*The programme was axed in November 2012 as part of a programme of cuts at the station. Although due to continue its run until the end of the year, Baker announced on air on the day of the announcement that that day's show would be his last, branding his BBC London employers as "pinheaded weasels" for the way in which they cancelled the programme. (wikipedia.org)


  1. Sounds like a great opportunity for Deptford Lounge to have a reading in the big hall and try and get some old people there who remember?

  2. Congers House was subsequently refurbished.

    And Finch House and they got lifts. The rest of us are still living in poky land...

  3. Who remembers the early 80s when some Crossfields folk filmed a pilot of a new quiz show in the Duke?

    We tried to sell the idea with Danny Baker as the quiz master (we had various 'ins' through the people we knew). Baker was a regular in the Duke then. We visited his house in Scawen Road several times in our efforts to get him involved. He knew where we lived but never mentioned he was born on Crossfields. A few months later an almost identical quiz format came on TV with Angela Rippon in the chair. Rip off or co-incidence?

  4. This is the first time I've heard that Congers was not refurbished until after 1957 or so. I had been told that Finch and Congers were severely bombed and rebuilt in the forties to be as they stand today. Farrer was completely destroyed and rebuilt around the same time or so I was told years ago.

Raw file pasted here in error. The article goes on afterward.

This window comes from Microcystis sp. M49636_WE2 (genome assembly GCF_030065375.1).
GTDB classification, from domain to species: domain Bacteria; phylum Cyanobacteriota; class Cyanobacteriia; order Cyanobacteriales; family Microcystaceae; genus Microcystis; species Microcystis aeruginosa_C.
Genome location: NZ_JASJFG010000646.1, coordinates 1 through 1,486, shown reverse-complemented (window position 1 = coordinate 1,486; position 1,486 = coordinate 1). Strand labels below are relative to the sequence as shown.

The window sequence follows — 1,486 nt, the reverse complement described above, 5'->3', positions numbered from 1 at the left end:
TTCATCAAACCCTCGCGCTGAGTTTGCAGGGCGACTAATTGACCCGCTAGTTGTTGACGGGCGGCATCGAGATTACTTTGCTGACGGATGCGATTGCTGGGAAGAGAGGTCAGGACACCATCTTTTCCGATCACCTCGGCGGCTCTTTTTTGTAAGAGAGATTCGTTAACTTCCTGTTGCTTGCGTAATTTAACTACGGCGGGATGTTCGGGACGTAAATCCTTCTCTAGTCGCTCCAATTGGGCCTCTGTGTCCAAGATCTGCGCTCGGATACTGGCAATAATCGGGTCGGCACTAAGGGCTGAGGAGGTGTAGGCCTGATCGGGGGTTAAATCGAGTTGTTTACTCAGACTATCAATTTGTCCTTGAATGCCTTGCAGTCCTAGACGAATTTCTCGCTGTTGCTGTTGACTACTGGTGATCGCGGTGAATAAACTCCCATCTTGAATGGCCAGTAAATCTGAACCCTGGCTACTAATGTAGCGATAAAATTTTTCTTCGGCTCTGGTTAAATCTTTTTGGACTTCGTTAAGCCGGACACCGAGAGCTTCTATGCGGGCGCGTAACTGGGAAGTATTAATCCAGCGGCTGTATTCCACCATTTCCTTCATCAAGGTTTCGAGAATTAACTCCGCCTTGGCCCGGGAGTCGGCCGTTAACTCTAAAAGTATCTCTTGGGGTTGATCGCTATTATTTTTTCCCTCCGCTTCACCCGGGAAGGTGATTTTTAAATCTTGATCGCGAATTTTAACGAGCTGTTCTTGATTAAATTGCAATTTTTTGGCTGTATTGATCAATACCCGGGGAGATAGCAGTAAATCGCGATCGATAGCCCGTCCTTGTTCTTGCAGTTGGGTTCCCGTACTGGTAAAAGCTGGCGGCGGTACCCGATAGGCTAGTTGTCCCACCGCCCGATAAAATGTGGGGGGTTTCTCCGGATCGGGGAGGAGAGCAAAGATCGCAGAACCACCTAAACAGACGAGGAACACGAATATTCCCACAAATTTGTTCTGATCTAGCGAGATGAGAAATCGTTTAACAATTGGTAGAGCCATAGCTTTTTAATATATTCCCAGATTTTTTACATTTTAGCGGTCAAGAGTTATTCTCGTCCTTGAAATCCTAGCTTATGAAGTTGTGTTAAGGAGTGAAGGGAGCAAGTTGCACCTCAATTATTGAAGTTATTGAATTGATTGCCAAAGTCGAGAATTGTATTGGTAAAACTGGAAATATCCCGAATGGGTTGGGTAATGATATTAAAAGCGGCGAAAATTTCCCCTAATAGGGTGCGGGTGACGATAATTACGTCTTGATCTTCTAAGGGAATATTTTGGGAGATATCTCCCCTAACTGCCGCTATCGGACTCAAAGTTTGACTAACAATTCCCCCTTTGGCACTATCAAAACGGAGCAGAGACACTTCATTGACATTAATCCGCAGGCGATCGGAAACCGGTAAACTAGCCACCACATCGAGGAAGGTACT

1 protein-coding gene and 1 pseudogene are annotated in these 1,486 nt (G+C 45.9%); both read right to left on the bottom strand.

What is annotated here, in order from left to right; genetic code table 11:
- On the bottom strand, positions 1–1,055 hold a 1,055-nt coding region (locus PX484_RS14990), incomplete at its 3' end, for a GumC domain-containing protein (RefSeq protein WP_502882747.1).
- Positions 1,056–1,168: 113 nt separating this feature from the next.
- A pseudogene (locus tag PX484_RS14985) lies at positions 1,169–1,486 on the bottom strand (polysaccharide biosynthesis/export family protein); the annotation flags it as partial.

How about trying to get some definitive information on this? You could start by posting an appeal. I do know the original estate opened in 1938 which makes it a year older than me !!

    1. JP, did you read the Draft consultation for the Creekside Conservation Area? See our post http://crossfields.blogspot.co.uk/2011/12/consultation-1-creekside-conservation.html for a quite detailed appraisal of Crossfields.

      Holden, Wilshaw, Cremer, Castell and Browne were, as you say, constructed between 1937 and 1939 (195 units to house 941 residents!!!). Finch and Congers were built in the late 1940s and Farrer House was last to be built in 1949. Frankham was also built in the post-war period...Originally there were 12 blocks. Owen House (west of Congers) and Bates House (other side of road) were demolished in the 70s when they widened the road. Bevil House (near Frankham) was also demolished 'for unknown reasons'.

      Unfortunately, the report does not explain how Finch and Congers were modernised – eg two flats were combined into one to make much bigger spaces, and lifts were installed. Lifts were not a feature of the original LCC flats! Maybe you'd care to do the legwork on this research!

    2. Sorry JP, I meant you can download the appraisal from a link in that post.

  5. Re that football team photo – notice anything funny? They're all white! A couple of years later that school produced a brilliant team that included the Wallace brothers (black) who later played for Southampton and Man United. I know this because I was teaching at SE London Boys school and we 'took over' West Greenwich when they closed in 1979. Some other Crossfields people also taught at West Greenwich in the early seventies.